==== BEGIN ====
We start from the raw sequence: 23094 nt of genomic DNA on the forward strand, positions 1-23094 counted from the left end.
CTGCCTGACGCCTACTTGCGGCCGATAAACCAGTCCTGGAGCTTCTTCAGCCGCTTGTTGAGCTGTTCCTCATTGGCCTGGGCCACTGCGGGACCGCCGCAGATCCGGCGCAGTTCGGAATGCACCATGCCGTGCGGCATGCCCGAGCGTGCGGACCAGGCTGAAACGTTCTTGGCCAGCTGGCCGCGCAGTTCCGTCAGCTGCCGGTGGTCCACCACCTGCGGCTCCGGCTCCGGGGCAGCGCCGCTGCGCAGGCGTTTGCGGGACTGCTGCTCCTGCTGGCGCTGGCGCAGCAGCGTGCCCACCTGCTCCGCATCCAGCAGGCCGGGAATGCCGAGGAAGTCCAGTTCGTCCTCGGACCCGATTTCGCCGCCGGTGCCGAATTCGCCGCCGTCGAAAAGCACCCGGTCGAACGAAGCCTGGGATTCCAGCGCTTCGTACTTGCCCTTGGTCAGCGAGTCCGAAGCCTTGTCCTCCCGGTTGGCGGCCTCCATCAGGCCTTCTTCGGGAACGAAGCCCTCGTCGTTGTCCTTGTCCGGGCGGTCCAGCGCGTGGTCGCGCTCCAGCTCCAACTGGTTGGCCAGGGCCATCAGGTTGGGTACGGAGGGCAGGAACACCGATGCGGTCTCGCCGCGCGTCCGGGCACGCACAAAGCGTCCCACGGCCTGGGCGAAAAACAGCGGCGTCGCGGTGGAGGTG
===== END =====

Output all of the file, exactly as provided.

We start from the raw sequence: 23094 nt of genomic DNA on the forward strand, positions 1-23094 counted from the left end.
CTGCCTGACGCCTACTTGCGGCCGATAAACCAGTCCTGGAGCTTCTTCAGCCGCTTGTTGAGCTGTTCCTCATTGGCCTGGGCCACTGCGGGACCGCCGCAGATCCGGCGCAGTTCGGAATGCACCATGCCGTGCGGCATGCCCGAGCGTGCGGACCAGGCTGAAACGTTCTTGGCCAGCTGGCCGCGCAGTTCCGTCAGCTGCCGGTGGTCCACCACCTGCGGCTCCGGCTCCGGGGCAGCGCCGCTGCGCAGGCGTTTGCGGGACTGCTGCTCCTGCTGGCGCTGGCGCAGCAGCGTGCCCACCTGCTCCGCATCCAGCAGGCCGGGAATGCCGAGGAAGTCCAGTTCGTCCTCGGACCCGATTTCGCCGCCGGTGCCGAATTCGCCGCCGTCGAAAAGCACCCGGTCGAACGAAGCCTGGGATTCCAGCGCTTCGTACTTGCCCTTGGTCAGCGAGTCCGAAGCCTTGTCCTCCCGGTTGGCGGCCTCCATCAGGCCTTCTTCGGGAACGAAGCCCTCGTCGTTGTCCTTGTCCGGGCGGTCCAGCGCGTGGTCGCGCTCCAGCTCCAACTGGTTGGCCAGGGCCATCAGGTTGGGTACGGAGGGCAGGAACACCGATGCGGTCTCGCCGCGCGTCCGGGCACGCACAAAGCGTCCCACGGCCTGGGCGAAAAACAGCGGCGTCGCGGTGGAGGTG